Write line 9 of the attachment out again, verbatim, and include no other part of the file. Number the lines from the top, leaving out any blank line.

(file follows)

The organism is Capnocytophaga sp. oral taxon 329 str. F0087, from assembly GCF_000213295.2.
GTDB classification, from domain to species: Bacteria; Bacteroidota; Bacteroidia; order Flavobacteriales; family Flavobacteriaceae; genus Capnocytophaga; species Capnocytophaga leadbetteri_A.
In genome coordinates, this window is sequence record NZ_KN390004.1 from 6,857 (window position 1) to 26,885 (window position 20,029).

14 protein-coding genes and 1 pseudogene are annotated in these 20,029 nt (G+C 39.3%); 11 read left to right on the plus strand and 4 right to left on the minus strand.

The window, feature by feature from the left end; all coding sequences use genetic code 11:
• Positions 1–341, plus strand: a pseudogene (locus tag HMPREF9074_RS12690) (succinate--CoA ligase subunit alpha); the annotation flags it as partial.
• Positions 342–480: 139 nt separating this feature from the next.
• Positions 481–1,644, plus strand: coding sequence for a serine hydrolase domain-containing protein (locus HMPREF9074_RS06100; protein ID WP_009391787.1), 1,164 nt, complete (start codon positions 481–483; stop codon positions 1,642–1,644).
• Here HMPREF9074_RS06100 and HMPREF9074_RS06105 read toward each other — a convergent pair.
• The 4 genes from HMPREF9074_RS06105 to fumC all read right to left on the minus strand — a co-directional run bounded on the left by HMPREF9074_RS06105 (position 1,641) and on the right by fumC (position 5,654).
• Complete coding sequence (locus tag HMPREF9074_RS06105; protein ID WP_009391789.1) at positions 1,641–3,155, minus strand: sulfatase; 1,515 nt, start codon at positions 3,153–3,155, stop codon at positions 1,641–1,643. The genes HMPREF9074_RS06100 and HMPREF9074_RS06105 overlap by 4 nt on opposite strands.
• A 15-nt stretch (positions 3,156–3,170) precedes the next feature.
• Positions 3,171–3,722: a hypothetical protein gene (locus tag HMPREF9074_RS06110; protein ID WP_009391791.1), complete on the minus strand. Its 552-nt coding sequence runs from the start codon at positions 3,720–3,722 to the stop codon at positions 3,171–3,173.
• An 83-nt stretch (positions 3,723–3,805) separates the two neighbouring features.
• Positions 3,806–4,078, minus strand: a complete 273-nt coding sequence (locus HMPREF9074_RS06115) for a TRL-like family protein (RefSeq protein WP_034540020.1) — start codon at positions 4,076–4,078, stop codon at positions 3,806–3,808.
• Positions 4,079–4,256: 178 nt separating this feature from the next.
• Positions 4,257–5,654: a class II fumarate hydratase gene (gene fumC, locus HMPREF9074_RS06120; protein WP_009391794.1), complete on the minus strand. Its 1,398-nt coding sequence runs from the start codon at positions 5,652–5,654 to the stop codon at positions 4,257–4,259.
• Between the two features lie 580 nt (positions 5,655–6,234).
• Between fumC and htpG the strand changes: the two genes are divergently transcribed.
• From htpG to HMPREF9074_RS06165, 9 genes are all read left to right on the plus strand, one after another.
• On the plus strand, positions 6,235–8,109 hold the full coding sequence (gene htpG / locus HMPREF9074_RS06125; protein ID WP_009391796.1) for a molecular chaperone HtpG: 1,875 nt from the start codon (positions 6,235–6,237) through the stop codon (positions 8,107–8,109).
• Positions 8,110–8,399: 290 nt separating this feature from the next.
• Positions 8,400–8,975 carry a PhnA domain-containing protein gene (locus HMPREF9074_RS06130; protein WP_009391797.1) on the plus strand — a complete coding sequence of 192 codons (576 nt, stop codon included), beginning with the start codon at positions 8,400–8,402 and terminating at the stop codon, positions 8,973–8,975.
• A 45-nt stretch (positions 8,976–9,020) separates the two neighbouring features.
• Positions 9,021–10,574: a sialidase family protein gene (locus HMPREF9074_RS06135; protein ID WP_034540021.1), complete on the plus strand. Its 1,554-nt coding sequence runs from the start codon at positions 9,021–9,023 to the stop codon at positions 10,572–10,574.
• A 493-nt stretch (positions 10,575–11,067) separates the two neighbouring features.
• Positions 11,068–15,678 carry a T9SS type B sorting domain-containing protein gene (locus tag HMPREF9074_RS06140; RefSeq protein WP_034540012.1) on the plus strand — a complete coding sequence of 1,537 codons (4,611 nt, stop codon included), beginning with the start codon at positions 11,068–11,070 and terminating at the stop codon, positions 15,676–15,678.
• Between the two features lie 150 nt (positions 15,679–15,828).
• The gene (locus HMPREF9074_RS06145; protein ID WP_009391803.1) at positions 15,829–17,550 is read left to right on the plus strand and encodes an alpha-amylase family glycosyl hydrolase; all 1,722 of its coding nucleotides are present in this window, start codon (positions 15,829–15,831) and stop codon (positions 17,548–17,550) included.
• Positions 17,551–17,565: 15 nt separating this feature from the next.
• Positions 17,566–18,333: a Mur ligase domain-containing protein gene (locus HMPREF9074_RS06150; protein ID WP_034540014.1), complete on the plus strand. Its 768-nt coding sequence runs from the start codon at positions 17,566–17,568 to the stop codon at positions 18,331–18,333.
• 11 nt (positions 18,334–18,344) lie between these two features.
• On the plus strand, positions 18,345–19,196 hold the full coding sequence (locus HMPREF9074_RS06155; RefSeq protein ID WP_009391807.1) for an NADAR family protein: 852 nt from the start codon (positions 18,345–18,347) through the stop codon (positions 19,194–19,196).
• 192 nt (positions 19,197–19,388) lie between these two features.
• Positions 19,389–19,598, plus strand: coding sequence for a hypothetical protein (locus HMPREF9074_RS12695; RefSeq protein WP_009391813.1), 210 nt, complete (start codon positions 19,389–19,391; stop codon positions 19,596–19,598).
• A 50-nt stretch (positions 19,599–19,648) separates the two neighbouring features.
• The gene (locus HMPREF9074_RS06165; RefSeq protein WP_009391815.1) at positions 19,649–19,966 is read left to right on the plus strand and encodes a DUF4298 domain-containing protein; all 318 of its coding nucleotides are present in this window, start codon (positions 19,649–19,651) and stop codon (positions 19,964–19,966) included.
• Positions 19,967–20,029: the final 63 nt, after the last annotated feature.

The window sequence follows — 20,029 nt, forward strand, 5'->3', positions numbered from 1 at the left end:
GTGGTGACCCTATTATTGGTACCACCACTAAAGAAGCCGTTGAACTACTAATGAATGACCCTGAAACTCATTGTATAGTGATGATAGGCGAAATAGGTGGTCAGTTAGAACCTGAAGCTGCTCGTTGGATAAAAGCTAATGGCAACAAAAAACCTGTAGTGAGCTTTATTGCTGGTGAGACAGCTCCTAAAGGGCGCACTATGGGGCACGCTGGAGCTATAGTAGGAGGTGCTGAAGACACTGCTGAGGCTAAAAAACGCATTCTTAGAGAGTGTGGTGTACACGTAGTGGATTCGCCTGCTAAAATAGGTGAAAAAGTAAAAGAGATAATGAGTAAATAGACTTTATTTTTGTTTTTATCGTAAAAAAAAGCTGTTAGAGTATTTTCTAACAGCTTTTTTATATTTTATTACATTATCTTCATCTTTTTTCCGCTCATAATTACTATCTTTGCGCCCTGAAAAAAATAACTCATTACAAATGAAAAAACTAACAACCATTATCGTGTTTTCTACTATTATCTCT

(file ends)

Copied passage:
• Here HMPREF9074_RS06100 and HMPREF9074_RS06105 read toward each other — a convergent pair.